there will be a press conference at 1:30 PM Wednesday, Oct 10, in front of the Texas Court of Criminal Appeals to announce the filing of a complaint with the State Commission on Judicial Conduct against Sharon Keller.This couldn't be more justified after the stunt Keller pulled recently, refusing to extend the deadline on a death penalty appeal when the defendant's lawyers' computer malfunctioned. Her fellow CCA judges didn't know about the decision, including the judge assigned to evaluate the case who stayed late after work on the assumption the appeal would be coming. This wasn't just a petty decision by Keller, it was an outright abuse of power in a life or death decision, usurping the rightful authority of both her colleagues and the US Supreme Court. It was not an "incompetent" decision, it was a nasty and mean-spirited one.
Jim Harrington, director of the Texas Civil Rights Project and Scott Cobb, of Texas Moratorium Network, will be present, along with others.
The "Queen of Mean" deserves the formal complaint, and if Texas judges are to retain public confidence and credibility in the legal community, the Commission should sustain the complaint and sanction Judge Keller harshly. If I had my druthers, I think she should be removed from the bench because of her consistently bad record over the years. According to the Frequently Asked Questions page on on the Commission's website, the Commission may issue sanctions on its own, but it may also:
request that the Supreme Court of Texas suspend a judge under the provisions of Rule 15(b) of the Procedural Rules for Removal of Retirement of Judges. Rule 15(b) states, Upon filing with the Commission of a sworn complaint charging a person holding such office with willful or persistent violation of rules promulgated by the Supreme Court of Texas, incompetence in performing the duties of office, willful violation of the Code of Judicial Conduct, or willful and persistent conduct that is clearly inconsistent with the proper performance of his duties or cases public discredit upon the judiciary or the administration of justice, the Commission, after giving the person notice and an opportunity to appear and be heard before the Commission (under the provisions of Rule 6), may recommend to the Supreme Court the suspension of such person from office.That course of action sounds like exactly what's needed to restore credibility and integrity to Texas' highest criminal court. Keller is not up for re-election until 2012, but Texans shouldn't have to wait that long to remove this judicial cancer from our midst.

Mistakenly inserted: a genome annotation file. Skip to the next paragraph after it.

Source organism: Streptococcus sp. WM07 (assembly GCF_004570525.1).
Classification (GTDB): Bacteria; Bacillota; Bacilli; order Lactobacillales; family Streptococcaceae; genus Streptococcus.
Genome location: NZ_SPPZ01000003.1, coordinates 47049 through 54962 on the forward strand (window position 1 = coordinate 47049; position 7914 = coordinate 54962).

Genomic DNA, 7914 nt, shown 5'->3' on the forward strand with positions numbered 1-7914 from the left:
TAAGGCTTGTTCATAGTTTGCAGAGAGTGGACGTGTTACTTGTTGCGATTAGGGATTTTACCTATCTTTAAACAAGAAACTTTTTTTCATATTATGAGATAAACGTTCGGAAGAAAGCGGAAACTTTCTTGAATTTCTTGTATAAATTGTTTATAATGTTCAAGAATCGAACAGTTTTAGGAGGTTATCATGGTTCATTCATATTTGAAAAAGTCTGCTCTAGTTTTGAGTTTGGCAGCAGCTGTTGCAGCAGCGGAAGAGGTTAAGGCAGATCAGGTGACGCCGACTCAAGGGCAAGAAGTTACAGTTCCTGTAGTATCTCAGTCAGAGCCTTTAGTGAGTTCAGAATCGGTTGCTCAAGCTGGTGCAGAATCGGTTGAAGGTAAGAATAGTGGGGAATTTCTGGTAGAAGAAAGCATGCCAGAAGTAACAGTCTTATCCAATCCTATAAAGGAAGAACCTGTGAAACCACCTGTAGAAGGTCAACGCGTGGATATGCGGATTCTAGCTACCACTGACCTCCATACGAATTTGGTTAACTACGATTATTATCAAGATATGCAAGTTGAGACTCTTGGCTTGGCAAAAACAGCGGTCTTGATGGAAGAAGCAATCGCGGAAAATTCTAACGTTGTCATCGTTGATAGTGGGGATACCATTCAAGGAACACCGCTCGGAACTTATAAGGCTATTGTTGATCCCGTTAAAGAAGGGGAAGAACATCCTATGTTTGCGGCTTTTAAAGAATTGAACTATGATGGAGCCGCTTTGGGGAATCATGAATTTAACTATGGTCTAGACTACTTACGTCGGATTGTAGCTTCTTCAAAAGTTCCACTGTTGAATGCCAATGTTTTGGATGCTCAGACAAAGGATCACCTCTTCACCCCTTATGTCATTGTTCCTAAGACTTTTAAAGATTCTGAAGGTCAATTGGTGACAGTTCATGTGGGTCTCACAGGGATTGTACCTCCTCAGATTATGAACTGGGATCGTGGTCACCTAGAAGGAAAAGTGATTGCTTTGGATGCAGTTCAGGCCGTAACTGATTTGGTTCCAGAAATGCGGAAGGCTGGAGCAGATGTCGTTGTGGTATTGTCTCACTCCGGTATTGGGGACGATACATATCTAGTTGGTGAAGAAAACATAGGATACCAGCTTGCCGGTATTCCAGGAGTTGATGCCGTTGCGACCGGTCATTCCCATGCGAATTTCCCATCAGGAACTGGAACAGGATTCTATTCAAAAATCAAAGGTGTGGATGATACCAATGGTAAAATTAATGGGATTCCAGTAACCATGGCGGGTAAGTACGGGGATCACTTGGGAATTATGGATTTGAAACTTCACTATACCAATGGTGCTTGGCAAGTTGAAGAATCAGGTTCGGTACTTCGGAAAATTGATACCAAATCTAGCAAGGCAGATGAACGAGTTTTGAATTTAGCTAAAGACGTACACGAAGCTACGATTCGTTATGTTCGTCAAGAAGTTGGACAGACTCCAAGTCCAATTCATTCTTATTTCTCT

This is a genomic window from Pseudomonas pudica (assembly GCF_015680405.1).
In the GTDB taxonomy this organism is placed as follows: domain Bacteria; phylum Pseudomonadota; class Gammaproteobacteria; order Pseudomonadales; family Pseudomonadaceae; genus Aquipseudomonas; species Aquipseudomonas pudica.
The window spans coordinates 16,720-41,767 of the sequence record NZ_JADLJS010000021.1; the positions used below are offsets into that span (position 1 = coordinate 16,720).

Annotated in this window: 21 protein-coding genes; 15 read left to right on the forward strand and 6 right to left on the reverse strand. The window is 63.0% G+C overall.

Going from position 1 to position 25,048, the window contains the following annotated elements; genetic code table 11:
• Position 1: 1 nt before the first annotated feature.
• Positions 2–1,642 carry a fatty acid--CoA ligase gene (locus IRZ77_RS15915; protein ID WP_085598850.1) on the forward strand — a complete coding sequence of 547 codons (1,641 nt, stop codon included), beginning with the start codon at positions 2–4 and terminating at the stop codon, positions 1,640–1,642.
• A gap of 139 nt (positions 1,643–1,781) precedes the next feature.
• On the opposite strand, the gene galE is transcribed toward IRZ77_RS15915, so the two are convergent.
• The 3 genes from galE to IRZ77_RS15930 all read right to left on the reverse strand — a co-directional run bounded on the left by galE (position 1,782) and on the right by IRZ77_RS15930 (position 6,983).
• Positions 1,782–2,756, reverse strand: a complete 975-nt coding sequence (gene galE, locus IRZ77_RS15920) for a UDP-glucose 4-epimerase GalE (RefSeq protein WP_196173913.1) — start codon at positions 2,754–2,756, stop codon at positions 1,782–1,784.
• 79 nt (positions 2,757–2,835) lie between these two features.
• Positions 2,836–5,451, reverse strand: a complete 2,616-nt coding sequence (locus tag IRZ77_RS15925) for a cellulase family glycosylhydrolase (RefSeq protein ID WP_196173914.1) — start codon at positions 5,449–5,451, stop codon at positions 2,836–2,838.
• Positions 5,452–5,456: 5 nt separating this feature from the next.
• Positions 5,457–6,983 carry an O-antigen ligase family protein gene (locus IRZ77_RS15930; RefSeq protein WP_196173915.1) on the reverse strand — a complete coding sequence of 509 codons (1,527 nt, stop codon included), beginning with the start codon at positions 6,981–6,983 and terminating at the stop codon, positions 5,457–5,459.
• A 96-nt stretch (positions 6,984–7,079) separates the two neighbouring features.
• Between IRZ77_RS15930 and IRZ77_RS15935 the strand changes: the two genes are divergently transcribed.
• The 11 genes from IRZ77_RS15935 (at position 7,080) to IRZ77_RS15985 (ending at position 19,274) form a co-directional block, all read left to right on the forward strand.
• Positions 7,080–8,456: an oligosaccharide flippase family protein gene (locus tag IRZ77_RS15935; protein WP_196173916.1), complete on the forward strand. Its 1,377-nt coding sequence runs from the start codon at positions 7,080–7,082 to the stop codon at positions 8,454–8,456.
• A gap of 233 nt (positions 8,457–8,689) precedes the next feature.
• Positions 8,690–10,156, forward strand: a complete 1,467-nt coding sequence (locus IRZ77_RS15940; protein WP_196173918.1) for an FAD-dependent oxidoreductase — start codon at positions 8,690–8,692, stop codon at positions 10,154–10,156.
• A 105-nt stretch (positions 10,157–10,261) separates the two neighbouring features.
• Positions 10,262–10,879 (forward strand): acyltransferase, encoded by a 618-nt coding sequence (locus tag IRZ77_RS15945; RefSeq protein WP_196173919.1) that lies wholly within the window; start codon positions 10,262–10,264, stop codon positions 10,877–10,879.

MORE: See initial coverage from the Houston Chronicle, featuring Judge Keller pointing the finger at everyone but the one person who made the decision that ended Michael Richard's life prematurely - herself. Reported the Chronicle:
Twenty lawyers from across Texas today filed a formal judicial conduct complaint against Texas Court of Criminal Appeals Presiding Judge Sharon Keller, accusing her of violating the constitutional due process of a condemned man.
The complaint to the State Commission on Judicial Conduct says Keller improperly cut off appeals that led to the execution of Michael Richard on Sept. 25 despite the fact the U.S. Supreme Court earlier in the day had accepted a case on the propriety of lethal injection, which had direct implications for Richard's execution.
"Judge Keller's actions denied Michael Richard two constitutional rights, access to the courts and due process, which led to his execution," the complaint states. "Her actions also brought the integrity of the Texas judiciary and of her court into disrepute and was a source of scandal to the citizens of the state."
Those lawyers signing the complaint included former State Bar President Broadus Spivey, Houston criminal defense lawyer Dick DeGuerin, University of Houston law professor Mike Olivas, former appellate Judge Michol O'Connor, state Rep. Harold Dutton, D-Houston, and former Nueces County Attorney Mike Westergren.
UPDATE: The full text of the complaint is now available here.